From 2010 to 2012, we observed 35 fields toward the boundary of the CMZ (Figures 1, 2, 3). The centers of the fields were set at intervals of along with the Galactic longitude. We obtained 10 dithered frames on a circle with a radius of , yielding an effective field of . We performed 10 s exposures at four wave plate angles ( and ), resulting in a total exposure of 100 s per wave plate angle for each field. We repeated the same observations more than nine times for each field. Although our observations were carried out on photometric nights, seeing depends on sky conditions. The range of the seeing is (FWHM) in the band.

2.2 Data reduction

We apply the standard procedures of NIR array image reduction, including dark-current subtraction, flat-fielding, self-sky subtraction, and frame combination using the IRAF9 software package. First, we find stars and do photometry with tasks daofind and phot in each image. For polarimetry, we use stars whose positions are matched within one pixel (= ) among the images at the four wave plate angles. Then intensities in the four images are used to calculate the Stokes parameters , , , the degree of polarization , and its position angle using the following equations: , and , where is the intensity with the half wave plate oriented at deg.

Photometry of point sources is performed using the DAOPHOT package in IRAF. We compare aperture photometry with PSF fitting photometry by calculating for duplicate sources in overlapping regions of adjacent fields observed under different observing conditions. Aperture photometry gives a better result than PSF fitting photometry which shows systematic offsets. We adopt the aperture size of FWHM. We do the photometry with aperture sizes of 1.0, 1.5, and 2.0 times of stellar FWHM, and the standard deviations of are smallest when the aperture size was FWHM. The offsets of of duplicate sources are consistent with the standard deviations of calculated with FWHM-aperture photometry.

Since we observed each field more than nine times, we calculate the weighted averages and standard deviations of and of each star in all 100 s-exposure images, where we use (error calculated by task phot in IRAF) as the weights. When we take the average, we select the nearest source in other observation images as a matched source, and if we do not find any source in a radius of three pixel (= ), we regard it as non detection. We remove the bias of with the equation (Wardle & Kronberg 1974), where is the debiased degree of polarization and is the photometric error of . When we refer to , we do not use sources with .

All the data are calibrated for the polarization efficiency of the wave plate and polarizer (95.5 %, 96.3 %, and 98.5 % in the and bands; see Kandori et al. 2006). For photometric calibration, we use the 2MASS Point Source Catalog (Cutri et al., 2003) in the magnitude ranges of 10.5–12.5 mag in the band and 9.5–11.5 mag in the and bands, in each field.

For extracting high-quality data, we first check contamination of flux from surrounding sources. We identify sources within 10 pixel (= ) from a source, and calculate the sum of contamination flux from the surrounding sources at the peak of the source, assuming Gaussian PSF with an FWHM of three pixel (= ). When the sum of the contamination flux exceeds one percent of the peak flux of the source, we remove this source from the list. Second, we remove sources around bright and saturated sources to avoid strong contamination of their halo component. We obtain positions of bright ( mag) sources from the 2MASS Point Source Catalog. We checked the size of the halo of the bright sources by eye, and determine a circle region in which stars will not be used in the following analysis. Third, we count how many times IRAF can detect the sources from the (more than nine) 100 s-exposure images in each field. When we find stars with daofind, we set the detection threshold as five times larger than the deviation of local background. Since our data are obtained under various sky conditions, some low-quality sources, which are faint or not separated well from adjacent sources, are not detected by IRAF tasks. We regard the sources detected more than seven times in observations in the band as good-quality sources.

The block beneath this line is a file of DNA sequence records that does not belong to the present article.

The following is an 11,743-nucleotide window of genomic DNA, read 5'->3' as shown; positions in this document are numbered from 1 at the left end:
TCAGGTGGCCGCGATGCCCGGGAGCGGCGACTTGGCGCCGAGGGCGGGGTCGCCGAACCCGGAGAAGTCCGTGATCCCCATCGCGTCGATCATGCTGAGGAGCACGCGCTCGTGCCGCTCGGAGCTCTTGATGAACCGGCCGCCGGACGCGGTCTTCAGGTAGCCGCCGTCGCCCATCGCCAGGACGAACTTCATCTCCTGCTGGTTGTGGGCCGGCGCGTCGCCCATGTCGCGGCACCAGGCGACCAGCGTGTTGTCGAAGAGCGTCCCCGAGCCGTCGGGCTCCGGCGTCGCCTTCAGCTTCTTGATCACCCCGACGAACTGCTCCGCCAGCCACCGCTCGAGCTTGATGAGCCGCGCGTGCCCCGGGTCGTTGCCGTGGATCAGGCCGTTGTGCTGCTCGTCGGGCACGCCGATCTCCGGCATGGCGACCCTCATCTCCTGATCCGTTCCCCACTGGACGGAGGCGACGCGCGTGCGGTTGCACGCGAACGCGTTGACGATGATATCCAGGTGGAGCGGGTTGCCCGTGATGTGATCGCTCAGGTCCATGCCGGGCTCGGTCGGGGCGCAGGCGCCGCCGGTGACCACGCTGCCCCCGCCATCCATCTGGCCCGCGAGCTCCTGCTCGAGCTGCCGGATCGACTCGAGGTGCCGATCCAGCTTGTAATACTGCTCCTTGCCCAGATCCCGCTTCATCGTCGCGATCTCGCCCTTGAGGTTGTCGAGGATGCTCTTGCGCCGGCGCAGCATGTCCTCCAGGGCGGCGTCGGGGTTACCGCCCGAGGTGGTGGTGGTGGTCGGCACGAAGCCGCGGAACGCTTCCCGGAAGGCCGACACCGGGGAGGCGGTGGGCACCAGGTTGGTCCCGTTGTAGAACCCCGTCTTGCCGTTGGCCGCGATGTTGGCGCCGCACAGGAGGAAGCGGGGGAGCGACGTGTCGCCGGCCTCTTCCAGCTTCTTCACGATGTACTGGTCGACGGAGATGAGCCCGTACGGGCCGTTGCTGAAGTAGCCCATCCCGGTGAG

The completeness of good-quality sources are examined using the UKIDSS GPS point sources 10 (Lucas et al., 2008) on the assumption that UKIDSS GPS completeness is nearly 100 % at  mag. As shown in Figure 4, the completeness is and in the range of  mag and  mag, respectively. Also, the average of in the range of  mag is  % (Figure 5). We thus exclude sources fainter than 14.5 mag, and finally use 137123 sources in our analysis below.

3 Search for YSOs with polarization and color

3.1 Removal of foreground stars

First of all, we have to remove foreground sources. A color-magnitude diagram is useful to achieve this purpose. In our observations, due to the strong interstellar extinction toward the CMZ, only  % and  % of sources detected in the band are detected in the and the bands, respectively. Therefore we also use the data of - and -band magnitudes from UKIDSS GPS data (Lucas et al., 2008), and merge them with a matching radius of . Since we are able to complement most of the data of the -band magnitude this way, but very few of those of the -band magnitude, we remove foreground sources using and color-magnitude diagrams.

To draw the color-magnitude diagrams, we divide our observational fields into 28 main regions and 7 sub regions (see the caption of Figures 1, 2). Since the amount of interstellar extinction toward the CMZ varies in space, this procedure is necessary. The Galactic latitude of the main fields and the sub fields are and . The Galactic longitude of the centers of both fields are separated in . Note that the sizes of the main fields and the sub fields are different. We then draw the color-magnitude diagram of each region. The color-magnitude diagrams show two separated components (Figure 6). Since there is less interstellar medium between foreground sources and us, they show bluer color than the sources located in the CMZ. The arrow at the lower left in Figure 6 is the reddening vector in the and color-magnitude diagram (Nishiyama et al., 2006). Dwarfs and giants in the CMZ are strongly reddened along this vector, and they are thus located in the redder part. We define the boundary of the two components by eye for each region, and remove the foreground sources. 22770 sources are classified as foreground sources with the color-magnitude diagrams in our observational fields, and we treat the remaining 114353 sources as sources located in the CMZ (hereafter the CMZ sources). Note that sources detected only in the band are included in the CMZ sources, because they are not detected in the band probably due to strong extinction toward the sources.